In Mr Peter Wickam’s recent article (Sunday Nation, May 25), he has become so angrily one-sided in his attempt to accuse the Christian faith and its scriptures of responsibility for slavery that he fails to face a basic fact.
Let us state the hit-the-nail-on-the-head fact that makes the advertisement Speaking Truth Is Not Homophobia – that stirs his ire – so on target.
Professor Dr Brendan Bain – the man who literally led the region’s fight against HIV/AIDS since 1983 – has been fired by the University of the West Indies, at the instigation of angry activists, for the thought crime of speaking inconvenient truth to their power and their radical agenda for our region.
Mr Wickam also seems to have the same problem Pilate had: “What is truth?” Uttered even as that cowardly governor was about to say: “I find no fault with this man Jesus, but
for politics he must go; crucify him.” (Never mind the obvious injustice.)
Mr Wickam will be deaf to scripture; so let us cite Aristotle in Metaphysics, Book 4, Section 1011b: “Truth says of what is that it is; and of what is not, that it is not, is true.”
Quite simple, and yet, oh, so dangerous to those with powerful agendas that cannot stand up to the light of truth.
For, as a wise man has recently said:
Truth is the ultimate certitude; regardless of whoever denies this reality;
Truth does not need anyone’s approval or acceptance to be truth.
Reality is synonymous with truth and truth is unyielding.
One can choose to ignore it, scorn it, or even curse it, but all to no avail.
Now, Dr Bain’s thought crime is this: he pointed out the scientifically established (and uncontested) fact – truth – that because of certain demonstrably medically dangerous sex acts, there is a particular vulnerability to HIV/AIDS among male homosexuals, whether or not buggery or sodomy laws are on the books. So, instead of going along with using HIV/AIDS as a stalking horse for radical political and cultural agendas, Dr Bain has advised the Belize Supreme Court and the region – on oath to tell the truth and give sound counsel as an expert witness – that our main focus should be that:
“All sexually active persons [not just homosexuals, “all”] must be urged to take responsibility for private and public behaviour change as part of a comprehensive national approach that includes individuals delaying their sexual debut, reducing the number of their intimate sexual partners, getting tested for HIV and other STIs in relation to known risky exposure, learning and practising assertive skills in order to avoid coercive sex, disclosing the presence of an STI to prospective partners, using approved barrier protective devices, avoiding the use of mind-altering drugs – especially during or in temporal proximity to intimate sexual activity, and eliminating behaviours that carry the highest risk of coming into contact with infections . . . .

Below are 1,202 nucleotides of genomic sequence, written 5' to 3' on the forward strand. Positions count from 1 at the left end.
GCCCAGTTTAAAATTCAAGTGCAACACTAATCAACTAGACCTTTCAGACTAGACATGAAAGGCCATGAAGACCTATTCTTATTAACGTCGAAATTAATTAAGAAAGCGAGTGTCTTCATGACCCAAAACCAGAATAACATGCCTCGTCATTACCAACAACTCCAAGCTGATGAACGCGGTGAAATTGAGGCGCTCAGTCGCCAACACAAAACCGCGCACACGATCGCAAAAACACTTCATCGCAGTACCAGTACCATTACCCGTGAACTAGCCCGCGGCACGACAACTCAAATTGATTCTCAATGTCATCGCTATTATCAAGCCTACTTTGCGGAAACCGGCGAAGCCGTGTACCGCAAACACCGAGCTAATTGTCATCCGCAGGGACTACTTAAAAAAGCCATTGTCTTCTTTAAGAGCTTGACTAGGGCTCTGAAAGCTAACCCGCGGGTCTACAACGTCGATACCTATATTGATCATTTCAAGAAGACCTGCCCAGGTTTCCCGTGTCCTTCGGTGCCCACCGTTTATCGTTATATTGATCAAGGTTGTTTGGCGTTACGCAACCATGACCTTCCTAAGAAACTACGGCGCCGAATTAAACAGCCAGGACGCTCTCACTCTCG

“In this approach, public and private health and education authorities ensure that everyone in the nation has accurate information and is supported and enabled to take responsibility for the health and safety of self and others.”
Dr Bain then pleads (in vain) for reason rather than rage: “A comprehensive approach calls for honest collaboration rather than confrontation.”
For this, he was fired. Not, because the CHART Centre’s charter calls for abolition of buggery laws (it does not), nor because he violated the trust of the major clients of CHART (public health educators, and so on, or the general public, or even those at risk of AIDS who desperately need to hear and heed Dr Bain’s counsel). No, because he cut across an agenda by speaking unwelcome truth to power.
UWI was cowed by obvious threats to cut funding, and has instead sacrificed academic freedom and has disrespected the right of courts to seek the unfettered truth from expert witnesses in light of their research. Along the way – sadly – the value of a UWI degree just went down drastically, as it seems politically correct indoctrination is now likely to prevail over sound truth, scientific integrity and critical thinking.
All of which should be of sobering concern to every Caribbean citizen and to every parent who is thinking about sending his or her son or daughter to university.
As for Mr Wickam and his hobby horse, blaming the Christian faith and scriptures for slavery, he needs to ask himself why it is that it was Christians, Bibles in hand, who led the fight against slavery. To the point that the motto of the Antislavery Society that we can see in our textbooks, Am I Not A Man And A Brother?, comes straight from the same Bible, in the Book Of Philemon. Which is in fact one of the earliest, most historically significant undermining works against slavery and oppression of women, based on the heart-softening principle of our equality under God and resulting moral worth that demands respect.
It is time for a more balanced, less angry response to issues of our day, especially as the whole region sees one of its major institutions caught red-handed in injustice instigated by radical activists and their appeal to the power of “he who pays the piper calls the tune”.
– TONY JORDAN